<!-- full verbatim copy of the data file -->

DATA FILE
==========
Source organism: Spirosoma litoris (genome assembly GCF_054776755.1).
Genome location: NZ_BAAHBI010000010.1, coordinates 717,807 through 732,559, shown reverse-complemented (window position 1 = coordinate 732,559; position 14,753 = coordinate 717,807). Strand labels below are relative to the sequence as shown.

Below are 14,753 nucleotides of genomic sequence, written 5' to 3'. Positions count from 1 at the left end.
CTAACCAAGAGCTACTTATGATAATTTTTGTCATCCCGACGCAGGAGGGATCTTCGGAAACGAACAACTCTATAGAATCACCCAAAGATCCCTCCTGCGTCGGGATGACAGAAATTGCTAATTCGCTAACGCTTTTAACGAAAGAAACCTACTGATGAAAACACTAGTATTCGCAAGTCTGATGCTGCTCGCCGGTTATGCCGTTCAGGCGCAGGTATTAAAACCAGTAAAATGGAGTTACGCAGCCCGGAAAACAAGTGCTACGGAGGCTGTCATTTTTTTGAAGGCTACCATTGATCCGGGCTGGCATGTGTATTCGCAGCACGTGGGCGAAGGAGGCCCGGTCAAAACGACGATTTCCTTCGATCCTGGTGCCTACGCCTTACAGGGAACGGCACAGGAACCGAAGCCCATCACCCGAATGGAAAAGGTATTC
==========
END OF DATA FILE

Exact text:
Source organism: Spirosoma litoris (genome assembly GCF_054776755.1).
Genome location: NZ_BAAHBI010000010.1, coordinates 717,807 through 732,559, shown reverse-complemented (window position 1 = coordinate 732,559; position 14,753 = coordinate 717,807). Strand labels below are relative to the sequence as shown.

Below are 14,753 nucleotides of genomic sequence, written 5' to 3'. Positions count from 1 at the left end.
CTAACCAAGAGCTACTTATGATAATTTTTGTCATCCCGACGCAGGAGGGATCTTCGGAAACGAACAACTCTATAGAATCACCCAAAGATCCCTCCTGCGTCGGGATGACAGAAATTGCTAATTCGCTAACGCTTTTAACGAAAGAAACCTACTGATGAAAACACTAGTATTCGCAAGTCTGATGCTGCTCGCCGGTTATGCCGTTCAGGCGCAGGTATTAAAACCAGTAAAATGGAGTTACGCAGCCCGGAAAACAAGTGCTACGGAGGCTGTCATTTTTTTGAAGGCTACCATTGATCCGGGCTGGCATGTGTATTCGCAGCACGTGGGCGAAGGAGGCCCGGTCAAAACGACGATTTCCTTCGATCCTGGTGCCTACGCCTTACAGGGAACGGCACAGGAACCGAAGCCCATCACCCGAATGGAAAAGGTATTC